english toy spaniel breed information
common health issues
Authorities agree that the English Toy Spaniel originated in the Far East and later emerged in England, appearing in portraits of noblemen in the 17th, 18th and 19th centuries. The black-and-tan-colored dogs were reportedly the favorites of King Charles I, so early breeding programs focused on that variety. In the late 1600s, they were interbred with Pugs, which resulted in a smaller dog with the now characteristic flatter nose, rounded head and big eyes. Treasured as a merry, affectionate companion dog, the English Toy Spaniel was also said to be a fine small hunting dog, particularly with game birds.
Today, the breed is divided into four varieties based on color: Blenheim (mahogany red and white); Ruby (rich mahogany red); Prince Charles (white with black and tan markings); and King Charles (black and tan). The Prince Charles and King Charles varieties’ coats are longer, but regular brushing is all that is needed to keep them neat. These small dogs, weighing between 8 and 15 lbs., need moderate daily exercise to stay happy and fit.
The English Toy Spaniel is a wonderful family dog, known to be gentle, playful, loving and sweet. He is friendly with other dogs and with children, though he can be willful and demanding. He needs a consistent leader who can keep any behavior issues at bay with firm but gentle treatment.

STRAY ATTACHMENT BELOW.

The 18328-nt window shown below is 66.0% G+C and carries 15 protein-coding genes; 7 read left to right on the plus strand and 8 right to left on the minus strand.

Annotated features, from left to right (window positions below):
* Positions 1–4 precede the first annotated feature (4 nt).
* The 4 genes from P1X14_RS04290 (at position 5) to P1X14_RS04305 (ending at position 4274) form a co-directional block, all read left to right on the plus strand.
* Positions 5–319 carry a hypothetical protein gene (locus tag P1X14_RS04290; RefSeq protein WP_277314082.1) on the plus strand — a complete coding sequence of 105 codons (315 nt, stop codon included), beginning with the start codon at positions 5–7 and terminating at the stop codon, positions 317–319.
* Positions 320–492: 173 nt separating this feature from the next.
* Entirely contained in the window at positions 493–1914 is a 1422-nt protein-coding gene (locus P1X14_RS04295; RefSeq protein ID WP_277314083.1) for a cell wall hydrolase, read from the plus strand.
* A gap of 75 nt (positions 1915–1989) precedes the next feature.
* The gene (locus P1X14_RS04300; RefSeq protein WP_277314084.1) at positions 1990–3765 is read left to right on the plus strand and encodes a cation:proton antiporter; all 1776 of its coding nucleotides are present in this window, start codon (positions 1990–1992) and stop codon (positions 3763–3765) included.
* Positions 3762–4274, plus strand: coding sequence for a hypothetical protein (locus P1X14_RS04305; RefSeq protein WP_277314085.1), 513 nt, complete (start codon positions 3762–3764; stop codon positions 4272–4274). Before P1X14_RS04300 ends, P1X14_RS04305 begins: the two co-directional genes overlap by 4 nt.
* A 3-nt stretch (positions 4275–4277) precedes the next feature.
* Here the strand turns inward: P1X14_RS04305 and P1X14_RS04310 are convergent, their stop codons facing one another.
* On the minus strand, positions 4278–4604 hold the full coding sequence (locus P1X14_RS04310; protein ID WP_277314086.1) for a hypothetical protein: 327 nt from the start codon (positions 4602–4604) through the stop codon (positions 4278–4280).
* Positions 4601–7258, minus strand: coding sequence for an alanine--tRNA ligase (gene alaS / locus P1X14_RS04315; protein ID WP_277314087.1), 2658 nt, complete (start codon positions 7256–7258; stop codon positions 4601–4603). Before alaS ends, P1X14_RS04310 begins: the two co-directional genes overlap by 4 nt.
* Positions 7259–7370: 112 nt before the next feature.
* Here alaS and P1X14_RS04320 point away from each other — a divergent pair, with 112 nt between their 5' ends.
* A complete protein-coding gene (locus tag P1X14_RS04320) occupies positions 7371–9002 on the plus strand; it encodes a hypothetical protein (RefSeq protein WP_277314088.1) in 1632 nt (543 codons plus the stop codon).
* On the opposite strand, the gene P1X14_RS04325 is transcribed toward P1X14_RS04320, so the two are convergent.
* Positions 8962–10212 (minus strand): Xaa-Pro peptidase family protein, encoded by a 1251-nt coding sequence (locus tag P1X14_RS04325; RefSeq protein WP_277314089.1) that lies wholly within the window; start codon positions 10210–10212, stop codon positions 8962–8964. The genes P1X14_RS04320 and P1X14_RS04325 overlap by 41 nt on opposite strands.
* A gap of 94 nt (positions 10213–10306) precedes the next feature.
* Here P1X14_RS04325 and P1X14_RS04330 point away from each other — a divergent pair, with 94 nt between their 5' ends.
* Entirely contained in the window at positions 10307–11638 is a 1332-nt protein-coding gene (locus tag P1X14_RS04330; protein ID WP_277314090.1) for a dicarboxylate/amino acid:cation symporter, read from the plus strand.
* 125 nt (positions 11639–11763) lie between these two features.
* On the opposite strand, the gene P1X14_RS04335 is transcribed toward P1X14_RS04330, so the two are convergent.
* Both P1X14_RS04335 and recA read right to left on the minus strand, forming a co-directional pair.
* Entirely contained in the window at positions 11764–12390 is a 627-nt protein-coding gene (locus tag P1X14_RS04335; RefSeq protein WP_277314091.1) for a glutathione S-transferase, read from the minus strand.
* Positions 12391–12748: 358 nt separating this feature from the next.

Playful personality aside, the English Toy Spaniel is still prone to a number of hereditary and congenital conditions that can adversely affect his health, and your family’s budget. Some of the conditions and illnesses English Toy Spaniels are prone to include joint conditions such as hip dysplasia and Legg-Calve-Perthes disease; and eye conditions such as distichiasis, retinal dysplasia, entropion, and corneal dystrophy.
Thankfully, Petplan pet insurance covers all hereditary and chronic conditions as standard. Which means if your English Toy Spaniel inherits his mother’s bad eyes or his father’s bad hips, you’re protected.